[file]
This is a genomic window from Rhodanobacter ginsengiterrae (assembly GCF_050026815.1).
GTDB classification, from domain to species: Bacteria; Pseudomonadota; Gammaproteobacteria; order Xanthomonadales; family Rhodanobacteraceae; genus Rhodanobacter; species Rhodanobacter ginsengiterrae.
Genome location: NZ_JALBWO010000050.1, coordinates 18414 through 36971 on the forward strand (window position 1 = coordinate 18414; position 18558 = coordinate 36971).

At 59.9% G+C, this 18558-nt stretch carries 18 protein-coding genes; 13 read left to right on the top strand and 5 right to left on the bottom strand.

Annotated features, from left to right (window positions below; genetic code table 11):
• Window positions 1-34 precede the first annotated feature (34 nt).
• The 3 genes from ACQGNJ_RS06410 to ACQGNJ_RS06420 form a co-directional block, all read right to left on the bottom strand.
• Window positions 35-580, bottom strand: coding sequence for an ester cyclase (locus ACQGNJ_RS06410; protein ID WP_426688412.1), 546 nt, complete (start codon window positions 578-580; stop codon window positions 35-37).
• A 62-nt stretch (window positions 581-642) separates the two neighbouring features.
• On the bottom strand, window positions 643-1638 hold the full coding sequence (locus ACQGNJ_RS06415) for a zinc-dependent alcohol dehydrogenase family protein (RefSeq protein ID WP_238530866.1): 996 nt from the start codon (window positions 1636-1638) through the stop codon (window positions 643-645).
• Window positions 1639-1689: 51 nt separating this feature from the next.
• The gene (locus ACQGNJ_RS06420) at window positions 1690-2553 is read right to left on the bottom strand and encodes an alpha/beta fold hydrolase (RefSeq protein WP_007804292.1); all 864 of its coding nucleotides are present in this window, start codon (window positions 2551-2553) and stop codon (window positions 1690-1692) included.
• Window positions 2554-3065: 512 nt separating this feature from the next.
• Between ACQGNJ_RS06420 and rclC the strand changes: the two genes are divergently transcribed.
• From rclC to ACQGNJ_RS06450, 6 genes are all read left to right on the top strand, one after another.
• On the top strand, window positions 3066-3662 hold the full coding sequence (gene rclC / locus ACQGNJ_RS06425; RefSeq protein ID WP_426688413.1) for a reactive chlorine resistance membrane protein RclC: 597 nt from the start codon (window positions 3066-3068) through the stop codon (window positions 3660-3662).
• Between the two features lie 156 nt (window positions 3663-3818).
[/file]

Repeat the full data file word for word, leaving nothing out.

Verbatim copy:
This is a genomic window from Rhodanobacter ginsengiterrae (assembly GCF_050026815.1).
GTDB classification, from domain to species: Bacteria; Pseudomonadota; Gammaproteobacteria; order Xanthomonadales; family Rhodanobacteraceae; genus Rhodanobacter; species Rhodanobacter ginsengiterrae.
Genome location: NZ_JALBWO010000050.1, coordinates 18414 through 36971 on the forward strand (window position 1 = coordinate 18414; position 18558 = coordinate 36971).

At 59.9% G+C, this 18558-nt stretch carries 18 protein-coding genes; 13 read left to right on the top strand and 5 right to left on the bottom strand.

Annotated features, from left to right (window positions below; genetic code table 11):
• Window positions 1-34 precede the first annotated feature (34 nt).
• The 3 genes from ACQGNJ_RS06410 to ACQGNJ_RS06420 form a co-directional block, all read right to left on the bottom strand.
• Window positions 35-580, bottom strand: coding sequence for an ester cyclase (locus ACQGNJ_RS06410; protein ID WP_426688412.1), 546 nt, complete (start codon window positions 578-580; stop codon window positions 35-37).
• A 62-nt stretch (window positions 581-642) separates the two neighbouring features.
• On the bottom strand, window positions 643-1638 hold the full coding sequence (locus ACQGNJ_RS06415) for a zinc-dependent alcohol dehydrogenase family protein (RefSeq protein ID WP_238530866.1): 996 nt from the start codon (window positions 1636-1638) through the stop codon (window positions 643-645).
• Window positions 1639-1689: 51 nt separating this feature from the next.
• The gene (locus ACQGNJ_RS06420) at window positions 1690-2553 is read right to left on the bottom strand and encodes an alpha/beta fold hydrolase (RefSeq protein WP_007804292.1); all 864 of its coding nucleotides are present in this window, start codon (window positions 2551-2553) and stop codon (window positions 1690-1692) included.
• Window positions 2554-3065: 512 nt separating this feature from the next.
• Between ACQGNJ_RS06420 and rclC the strand changes: the two genes are divergently transcribed.
• From rclC to ACQGNJ_RS06450, 6 genes are all read left to right on the top strand, one after another.
• On the top strand, window positions 3066-3662 hold the full coding sequence (gene rclC / locus ACQGNJ_RS06425; RefSeq protein ID WP_426688413.1) for a reactive chlorine resistance membrane protein RclC: 597 nt from the start codon (window positions 3066-3068) through the stop codon (window positions 3660-3662).
• Between the two features lie 156 nt (window positions 3663-3818).